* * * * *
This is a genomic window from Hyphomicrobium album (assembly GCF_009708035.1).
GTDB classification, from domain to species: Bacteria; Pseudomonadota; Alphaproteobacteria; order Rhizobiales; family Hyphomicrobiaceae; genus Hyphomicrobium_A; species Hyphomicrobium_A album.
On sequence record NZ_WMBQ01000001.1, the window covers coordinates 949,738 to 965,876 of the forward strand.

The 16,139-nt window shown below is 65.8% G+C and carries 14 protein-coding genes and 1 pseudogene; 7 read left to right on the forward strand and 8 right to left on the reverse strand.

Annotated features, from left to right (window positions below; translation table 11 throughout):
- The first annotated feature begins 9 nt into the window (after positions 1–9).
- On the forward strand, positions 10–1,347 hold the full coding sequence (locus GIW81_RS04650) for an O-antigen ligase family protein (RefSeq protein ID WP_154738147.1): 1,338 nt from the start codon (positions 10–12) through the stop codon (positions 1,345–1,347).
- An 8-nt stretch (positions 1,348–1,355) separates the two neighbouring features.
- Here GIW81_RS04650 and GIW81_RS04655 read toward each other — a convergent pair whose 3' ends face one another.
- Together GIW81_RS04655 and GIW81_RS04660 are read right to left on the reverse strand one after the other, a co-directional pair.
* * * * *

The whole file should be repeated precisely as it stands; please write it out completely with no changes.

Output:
This is a genomic window from Hyphomicrobium album (assembly GCF_009708035.1).
GTDB classification, from domain to species: Bacteria; Pseudomonadota; Alphaproteobacteria; order Rhizobiales; family Hyphomicrobiaceae; genus Hyphomicrobium_A; species Hyphomicrobium_A album.
On sequence record NZ_WMBQ01000001.1, the window covers coordinates 949,738 to 965,876 of the forward strand.

The 16,139-nt window shown below is 65.8% G+C and carries 14 protein-coding genes and 1 pseudogene; 7 read left to right on the forward strand and 8 right to left on the reverse strand.

Annotated features, from left to right (window positions below; translation table 11 throughout):
- The first annotated feature begins 9 nt into the window (after positions 1–9).
- On the forward strand, positions 10–1,347 hold the full coding sequence (locus GIW81_RS04650) for an O-antigen ligase family protein (RefSeq protein ID WP_154738147.1): 1,338 nt from the start codon (positions 10–12) through the stop codon (positions 1,345–1,347).
- An 8-nt stretch (positions 1,348–1,355) separates the two neighbouring features.
- Here GIW81_RS04650 and GIW81_RS04655 read toward each other — a convergent pair whose 3' ends face one another.
- Together GIW81_RS04655 and GIW81_RS04660 are read right to left on the reverse strand one after the other, a co-directional pair.